22. Telegram From the Department of State to the U.S. Interests Section in Syria1
24425. Subject: Message to President Assad re Secretary’s Talks With Soviets.
1. You should convey following oral message from the Secretary to President Assad in most expeditious way possible:[Page 111]
2. Secretary wants to inform President Assad of his discussions with the Soviets about the Middle East during Gromyko’s visit to Washington.2 Main point Soviets made was that in future all our Middle East diplomatic activities should be carried out on a joint U.S.-Soviet basis and that modalities should be joint. They also want all activities to be carried out in Geneva and to have U.S. and Soviet participation in all Geneva meetings between the parties. We have for the moment simply said that we agree in principle that we and Soviets should coordinate our efforts, because Secretary first wanted to get President Assad’s views. He would appreciate any suggestions President may have as to whether U.S.-Soviet coordination is desirable and how U.S.-Soviet coordination might work in practice, particularly as regards efforts to achieve Syrian-Israeli disengagement. Meanwhile, Secretary wants President Assad to know that he has not revealed to Soviets any of the matters discussed in confidence between President and himself and to express hope that President Assad will keep him informed of anything he might tell Soviets about these matters so that no misunderstandings arise. Secretary would appreciate receiving President Assad’s views with regard to these matters.3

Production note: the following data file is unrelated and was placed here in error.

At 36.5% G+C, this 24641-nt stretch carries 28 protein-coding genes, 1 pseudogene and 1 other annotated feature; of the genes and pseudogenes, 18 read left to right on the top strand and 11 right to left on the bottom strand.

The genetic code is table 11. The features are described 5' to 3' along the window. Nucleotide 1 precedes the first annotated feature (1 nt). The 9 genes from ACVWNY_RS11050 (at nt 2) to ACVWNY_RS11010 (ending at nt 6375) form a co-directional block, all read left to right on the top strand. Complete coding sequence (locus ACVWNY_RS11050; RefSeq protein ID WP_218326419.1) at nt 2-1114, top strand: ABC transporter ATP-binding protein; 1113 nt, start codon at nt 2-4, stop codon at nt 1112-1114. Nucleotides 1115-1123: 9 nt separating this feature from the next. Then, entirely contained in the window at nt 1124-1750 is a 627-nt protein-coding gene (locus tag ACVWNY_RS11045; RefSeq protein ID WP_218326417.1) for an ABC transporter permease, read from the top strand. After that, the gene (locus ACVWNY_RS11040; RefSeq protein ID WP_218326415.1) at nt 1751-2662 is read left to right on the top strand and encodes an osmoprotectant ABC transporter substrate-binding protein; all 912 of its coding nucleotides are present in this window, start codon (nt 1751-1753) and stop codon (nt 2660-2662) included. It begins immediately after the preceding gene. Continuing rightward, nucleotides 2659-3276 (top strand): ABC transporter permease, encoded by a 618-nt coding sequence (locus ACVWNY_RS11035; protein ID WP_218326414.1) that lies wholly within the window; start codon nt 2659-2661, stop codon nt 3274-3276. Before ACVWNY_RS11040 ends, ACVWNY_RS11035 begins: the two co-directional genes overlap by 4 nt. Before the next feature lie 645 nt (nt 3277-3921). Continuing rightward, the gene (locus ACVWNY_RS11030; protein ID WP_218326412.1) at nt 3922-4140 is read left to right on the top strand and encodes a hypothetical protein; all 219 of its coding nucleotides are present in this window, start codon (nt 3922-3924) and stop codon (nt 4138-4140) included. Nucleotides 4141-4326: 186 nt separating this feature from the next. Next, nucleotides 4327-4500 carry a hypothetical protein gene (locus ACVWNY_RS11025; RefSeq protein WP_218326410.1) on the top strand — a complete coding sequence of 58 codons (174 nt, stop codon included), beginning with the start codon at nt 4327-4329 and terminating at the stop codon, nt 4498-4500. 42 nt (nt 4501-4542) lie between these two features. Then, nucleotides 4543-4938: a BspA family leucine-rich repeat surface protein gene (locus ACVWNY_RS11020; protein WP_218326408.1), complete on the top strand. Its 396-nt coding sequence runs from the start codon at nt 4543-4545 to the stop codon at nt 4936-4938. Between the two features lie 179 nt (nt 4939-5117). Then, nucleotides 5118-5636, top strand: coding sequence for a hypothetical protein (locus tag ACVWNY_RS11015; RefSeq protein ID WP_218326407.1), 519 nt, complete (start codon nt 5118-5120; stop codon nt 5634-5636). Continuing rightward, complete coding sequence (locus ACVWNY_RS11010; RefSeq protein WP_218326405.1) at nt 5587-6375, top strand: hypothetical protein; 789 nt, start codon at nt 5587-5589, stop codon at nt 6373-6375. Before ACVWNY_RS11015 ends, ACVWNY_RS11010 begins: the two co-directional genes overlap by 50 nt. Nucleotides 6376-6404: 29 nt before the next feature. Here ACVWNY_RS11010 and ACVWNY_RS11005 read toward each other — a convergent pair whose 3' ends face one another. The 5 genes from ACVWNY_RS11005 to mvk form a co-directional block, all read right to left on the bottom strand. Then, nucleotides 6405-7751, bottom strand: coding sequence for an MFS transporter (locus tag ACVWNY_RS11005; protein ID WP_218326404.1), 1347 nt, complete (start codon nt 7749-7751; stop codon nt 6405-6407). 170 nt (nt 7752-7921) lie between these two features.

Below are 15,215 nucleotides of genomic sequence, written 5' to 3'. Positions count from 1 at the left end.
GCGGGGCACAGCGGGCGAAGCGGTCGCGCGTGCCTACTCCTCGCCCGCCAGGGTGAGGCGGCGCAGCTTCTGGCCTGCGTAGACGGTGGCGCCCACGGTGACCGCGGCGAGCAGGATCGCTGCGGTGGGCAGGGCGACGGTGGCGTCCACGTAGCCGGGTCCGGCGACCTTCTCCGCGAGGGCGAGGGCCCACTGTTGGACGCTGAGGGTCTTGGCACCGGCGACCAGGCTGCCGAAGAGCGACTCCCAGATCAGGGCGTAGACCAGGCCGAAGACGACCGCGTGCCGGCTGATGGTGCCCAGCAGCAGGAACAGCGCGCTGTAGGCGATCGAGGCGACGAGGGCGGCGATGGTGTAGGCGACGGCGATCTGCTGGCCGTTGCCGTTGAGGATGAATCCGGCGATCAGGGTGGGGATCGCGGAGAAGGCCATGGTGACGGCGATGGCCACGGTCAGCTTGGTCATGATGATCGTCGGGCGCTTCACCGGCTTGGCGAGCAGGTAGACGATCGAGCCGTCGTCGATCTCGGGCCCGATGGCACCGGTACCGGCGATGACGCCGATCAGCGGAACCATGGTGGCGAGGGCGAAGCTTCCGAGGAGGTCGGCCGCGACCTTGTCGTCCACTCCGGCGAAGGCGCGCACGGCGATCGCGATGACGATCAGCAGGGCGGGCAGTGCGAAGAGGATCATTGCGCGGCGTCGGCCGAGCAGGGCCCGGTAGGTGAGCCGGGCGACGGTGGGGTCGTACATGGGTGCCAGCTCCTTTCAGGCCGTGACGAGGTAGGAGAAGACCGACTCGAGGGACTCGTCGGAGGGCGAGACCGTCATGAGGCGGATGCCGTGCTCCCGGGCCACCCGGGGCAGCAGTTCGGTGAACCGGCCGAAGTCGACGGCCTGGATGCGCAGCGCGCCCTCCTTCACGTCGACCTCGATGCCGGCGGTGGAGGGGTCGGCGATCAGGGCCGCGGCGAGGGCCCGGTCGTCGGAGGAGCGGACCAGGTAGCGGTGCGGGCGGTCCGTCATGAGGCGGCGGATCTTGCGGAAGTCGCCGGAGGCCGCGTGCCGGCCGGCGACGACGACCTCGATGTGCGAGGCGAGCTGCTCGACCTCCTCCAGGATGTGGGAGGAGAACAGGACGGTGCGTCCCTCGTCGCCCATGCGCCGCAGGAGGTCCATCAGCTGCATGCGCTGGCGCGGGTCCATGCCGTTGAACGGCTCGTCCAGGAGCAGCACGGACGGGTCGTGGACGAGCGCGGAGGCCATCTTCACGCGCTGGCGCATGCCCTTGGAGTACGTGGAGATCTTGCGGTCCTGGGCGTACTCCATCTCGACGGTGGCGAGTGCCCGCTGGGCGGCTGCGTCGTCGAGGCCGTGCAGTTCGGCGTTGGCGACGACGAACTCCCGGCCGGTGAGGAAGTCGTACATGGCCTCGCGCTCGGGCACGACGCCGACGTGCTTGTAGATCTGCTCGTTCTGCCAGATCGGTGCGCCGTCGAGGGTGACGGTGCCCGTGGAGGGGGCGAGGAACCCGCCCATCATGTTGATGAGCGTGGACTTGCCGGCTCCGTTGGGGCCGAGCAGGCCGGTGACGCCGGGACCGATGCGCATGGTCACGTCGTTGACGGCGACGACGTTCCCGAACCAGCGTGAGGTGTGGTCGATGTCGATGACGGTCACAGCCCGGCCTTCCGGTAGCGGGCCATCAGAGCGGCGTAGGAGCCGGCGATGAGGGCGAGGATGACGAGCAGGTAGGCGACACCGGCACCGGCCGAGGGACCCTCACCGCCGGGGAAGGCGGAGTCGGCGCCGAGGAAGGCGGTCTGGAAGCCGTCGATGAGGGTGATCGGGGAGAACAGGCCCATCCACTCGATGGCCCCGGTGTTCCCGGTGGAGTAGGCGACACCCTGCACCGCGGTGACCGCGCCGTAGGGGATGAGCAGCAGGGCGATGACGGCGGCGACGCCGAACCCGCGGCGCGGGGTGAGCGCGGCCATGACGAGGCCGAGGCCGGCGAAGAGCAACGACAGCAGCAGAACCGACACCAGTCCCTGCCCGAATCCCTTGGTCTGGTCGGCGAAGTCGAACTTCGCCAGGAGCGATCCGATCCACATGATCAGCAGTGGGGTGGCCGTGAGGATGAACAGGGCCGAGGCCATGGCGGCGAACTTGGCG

- Source: National Archives, Nixon Presidential Materials, NSC Files, Box 1181, Harold H. Saunders Files, Middle East Peace Negotiations, February 1–8, 1974. Secret; Cherokee; Nodis; Niact Immediate. Drafted by Atherton; approved by Kissinger.↩
- Documentation on Gromyko’s visit is printed in Foreign Relations, 1969–1976, volume XV, Soviet Union, June 1972–August 1974.↩
- Telegram 57 from Damascus, February 9, 1710Z, transmitted President Asad’sreply that Syria had “no objection to a U.S./Soviet coordination.” Asad concluded by stating that Syria lacked “the data which may enable us to suggest a practical plan for such co-ordination.” (National Archives, Nixon Presidential Materials, NSC Files, Box 1181, Harold H. Saunders Files, Middle East Peace Negotiations, February 9–15, 1974)↩